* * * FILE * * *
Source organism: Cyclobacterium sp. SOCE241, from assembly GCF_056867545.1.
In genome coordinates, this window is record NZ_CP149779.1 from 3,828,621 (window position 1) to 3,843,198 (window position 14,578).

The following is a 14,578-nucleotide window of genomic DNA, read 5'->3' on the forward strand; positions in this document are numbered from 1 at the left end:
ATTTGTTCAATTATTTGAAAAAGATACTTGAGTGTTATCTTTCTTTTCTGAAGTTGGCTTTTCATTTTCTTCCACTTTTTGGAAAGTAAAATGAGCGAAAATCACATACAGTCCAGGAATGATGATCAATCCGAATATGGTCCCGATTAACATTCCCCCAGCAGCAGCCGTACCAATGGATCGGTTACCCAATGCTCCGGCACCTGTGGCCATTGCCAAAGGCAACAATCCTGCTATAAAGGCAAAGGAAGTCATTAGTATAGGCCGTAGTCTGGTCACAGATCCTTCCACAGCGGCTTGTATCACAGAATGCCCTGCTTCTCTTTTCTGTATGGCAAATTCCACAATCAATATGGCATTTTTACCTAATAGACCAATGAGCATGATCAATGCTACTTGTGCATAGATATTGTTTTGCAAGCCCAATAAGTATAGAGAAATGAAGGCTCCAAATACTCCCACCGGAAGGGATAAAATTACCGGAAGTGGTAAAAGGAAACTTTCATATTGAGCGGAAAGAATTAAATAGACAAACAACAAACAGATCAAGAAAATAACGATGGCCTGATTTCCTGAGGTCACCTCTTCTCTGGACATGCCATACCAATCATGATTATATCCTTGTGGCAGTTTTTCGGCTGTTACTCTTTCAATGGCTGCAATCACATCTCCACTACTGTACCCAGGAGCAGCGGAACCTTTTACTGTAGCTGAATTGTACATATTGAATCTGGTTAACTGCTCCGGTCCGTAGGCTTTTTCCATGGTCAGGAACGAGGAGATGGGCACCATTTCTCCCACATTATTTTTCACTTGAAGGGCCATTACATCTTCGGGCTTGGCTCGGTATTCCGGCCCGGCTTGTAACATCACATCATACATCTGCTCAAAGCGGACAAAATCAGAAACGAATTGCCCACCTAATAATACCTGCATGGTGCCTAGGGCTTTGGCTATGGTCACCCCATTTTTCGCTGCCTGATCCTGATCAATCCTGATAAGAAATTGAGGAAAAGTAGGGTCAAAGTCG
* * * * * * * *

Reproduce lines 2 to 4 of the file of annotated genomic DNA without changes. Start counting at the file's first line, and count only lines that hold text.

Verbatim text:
In genome coordinates, this window is record NZ_CP149779.1 from 3,828,621 (window position 1) to 3,843,198 (window position 14,578).

The following is a 14,578-nucleotide window of genomic DNA, read 5'->3' on the forward strand; positions in this document are numbered from 1 at the left end:
ATTTGTTCAATTATTTGAAAAAGATACTTGAGTGTTATCTTTCTTTTCTGAAGTTGGCTTTTCATTTTCTTCCACTTTTTGGAAAGTAAAATGAGCGAAAATCACATACAGTCCAGGAATGATGATCAATCCGAATATGGTCCCGATTAACATTCCCCCAGCAGCAGCCGTACCAATGGATCGGTTACCCAATGCTCCGGCACCTGTGGCCATTGCCAAAGGCAACAATCCTGCTATAAAGGCAAAGGAAGTCATTAGTATAGGCCGTAGTCTGGTCACAGATCCTTCCACAGCGGCTTGTATCACAGAATGCCCTGCTTCTCTTTTCTGTATGGCAAATTCCACAATCAATATGGCATTTTTACCTAATAGACCAATGAGCATGATCAATGCTACTTGTGCATAGATATTGTTTTGCAAGCCCAATAAGTATAGAGAAATGAAGGCTCCAAATACTCCCACCGGAAGGGATAAAATTACCGGAAGTGGTAAAAGGAAACTTTCATATTGAGCGGAAAGAATTAAATAGACAAACAACAAACAGATCAAGAAAATAACGATGGCCTGATTTCCTGAGGTCACCTCTTCTCTGGACATGCCATACCAATCATGATTATATCCTTGTGGCAGTTTTTCGGCTGTTACTCTTTCAATGGCTGCAATCACATCTCCACTACTGTACCCAGGAGCAGCGGAACCTTTTACTGTAGCTGAATTGTACATATTGAATCTGGTTAACTGCTCCGGTCCGTAGGCTTTTTCCATGGTCAGGAACGAGGAGATGGGCACCATTTCTCCCACATTATTTTTCACTTGAAGGGCCATTACATCTTCGGGCTTGGCTCGGTATTCCGGCCCGGCTTGTAACATCACATCATACATCTGCTCAAAGCGGACAAAATCAGAAACGAATTGCCCACCTAATAATACCTGCATGGTGCCTAGGGCTTTGGCTATGGTCACCCCATTTTTCGCTGCCTGATCCTGATCAATCCTGATAAGAAATTGAGGAAAAGTAGGGTCAAAGTCG